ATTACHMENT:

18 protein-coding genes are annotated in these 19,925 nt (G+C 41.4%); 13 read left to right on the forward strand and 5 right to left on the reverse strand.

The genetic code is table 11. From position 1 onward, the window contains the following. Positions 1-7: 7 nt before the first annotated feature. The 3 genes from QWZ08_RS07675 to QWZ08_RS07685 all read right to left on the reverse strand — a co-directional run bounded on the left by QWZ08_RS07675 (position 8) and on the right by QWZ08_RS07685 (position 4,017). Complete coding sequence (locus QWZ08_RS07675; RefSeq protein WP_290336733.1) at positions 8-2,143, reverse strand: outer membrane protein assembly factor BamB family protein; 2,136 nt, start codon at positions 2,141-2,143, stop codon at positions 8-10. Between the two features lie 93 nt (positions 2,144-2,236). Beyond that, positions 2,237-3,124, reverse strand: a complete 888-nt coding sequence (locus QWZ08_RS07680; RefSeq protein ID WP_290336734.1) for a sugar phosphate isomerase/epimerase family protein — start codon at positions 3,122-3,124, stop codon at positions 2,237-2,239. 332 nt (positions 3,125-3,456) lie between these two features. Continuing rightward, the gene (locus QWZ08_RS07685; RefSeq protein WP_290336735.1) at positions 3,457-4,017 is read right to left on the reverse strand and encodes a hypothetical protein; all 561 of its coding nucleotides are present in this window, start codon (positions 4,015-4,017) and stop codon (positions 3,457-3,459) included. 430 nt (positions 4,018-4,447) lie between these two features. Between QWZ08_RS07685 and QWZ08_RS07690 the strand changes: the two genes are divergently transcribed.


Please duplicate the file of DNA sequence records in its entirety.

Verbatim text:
18 protein-coding genes are annotated in these 19,925 nt (G+C 41.4%); 13 read left to right on the forward strand and 5 right to left on the reverse strand.

The genetic code is table 11. From position 1 onward, the window contains the following. Positions 1-7: 7 nt before the first annotated feature. The 3 genes from QWZ08_RS07675 to QWZ08_RS07685 all read right to left on the reverse strand — a co-directional run bounded on the left by QWZ08_RS07675 (position 8) and on the right by QWZ08_RS07685 (position 4,017). Complete coding sequence (locus QWZ08_RS07675; RefSeq protein WP_290336733.1) at positions 8-2,143, reverse strand: outer membrane protein assembly factor BamB family protein; 2,136 nt, start codon at positions 2,141-2,143, stop codon at positions 8-10. Between the two features lie 93 nt (positions 2,144-2,236). Beyond that, positions 2,237-3,124, reverse strand: a complete 888-nt coding sequence (locus QWZ08_RS07680; RefSeq protein ID WP_290336734.1) for a sugar phosphate isomerase/epimerase family protein — start codon at positions 3,122-3,124, stop codon at positions 2,237-2,239. 332 nt (positions 3,125-3,456) lie between these two features. Continuing rightward, the gene (locus QWZ08_RS07685; RefSeq protein WP_290336735.1) at positions 3,457-4,017 is read right to left on the reverse strand and encodes a hypothetical protein; all 561 of its coding nucleotides are present in this window, start codon (positions 4,015-4,017) and stop codon (positions 3,457-3,459) included. 430 nt (positions 4,018-4,447) lie between these two features. Between QWZ08_RS07685 and QWZ08_RS07690 the strand changes: the two genes are divergently transcribed.